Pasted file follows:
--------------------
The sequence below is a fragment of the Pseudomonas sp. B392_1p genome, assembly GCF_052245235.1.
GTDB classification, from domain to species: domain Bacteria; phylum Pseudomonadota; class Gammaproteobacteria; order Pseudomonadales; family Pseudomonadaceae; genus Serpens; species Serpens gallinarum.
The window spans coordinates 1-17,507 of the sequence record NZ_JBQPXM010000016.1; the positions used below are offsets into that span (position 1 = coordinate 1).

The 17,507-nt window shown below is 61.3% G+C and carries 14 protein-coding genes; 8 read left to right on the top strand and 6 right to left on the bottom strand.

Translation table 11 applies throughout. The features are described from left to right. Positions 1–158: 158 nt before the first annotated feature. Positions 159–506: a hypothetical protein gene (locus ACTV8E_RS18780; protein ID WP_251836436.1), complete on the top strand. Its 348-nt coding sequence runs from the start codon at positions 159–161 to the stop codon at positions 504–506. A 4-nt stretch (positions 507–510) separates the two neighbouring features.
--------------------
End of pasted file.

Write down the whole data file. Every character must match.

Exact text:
The sequence below is a fragment of the Pseudomonas sp. B392_1p genome, assembly GCF_052245235.1.
GTDB classification, from domain to species: domain Bacteria; phylum Pseudomonadota; class Gammaproteobacteria; order Pseudomonadales; family Pseudomonadaceae; genus Serpens; species Serpens gallinarum.
The window spans coordinates 1-17,507 of the sequence record NZ_JBQPXM010000016.1; the positions used below are offsets into that span (position 1 = coordinate 1).

The 17,507-nt window shown below is 61.3% G+C and carries 14 protein-coding genes; 8 read left to right on the top strand and 6 right to left on the bottom strand.

Translation table 11 applies throughout. The features are described from left to right. Positions 1–158: 158 nt before the first annotated feature. Positions 159–506: a hypothetical protein gene (locus ACTV8E_RS18780; protein ID WP_251836436.1), complete on the top strand. Its 348-nt coding sequence runs from the start codon at positions 159–161 to the stop codon at positions 504–506. A 4-nt stretch (positions 507–510) separates the two neighbouring features.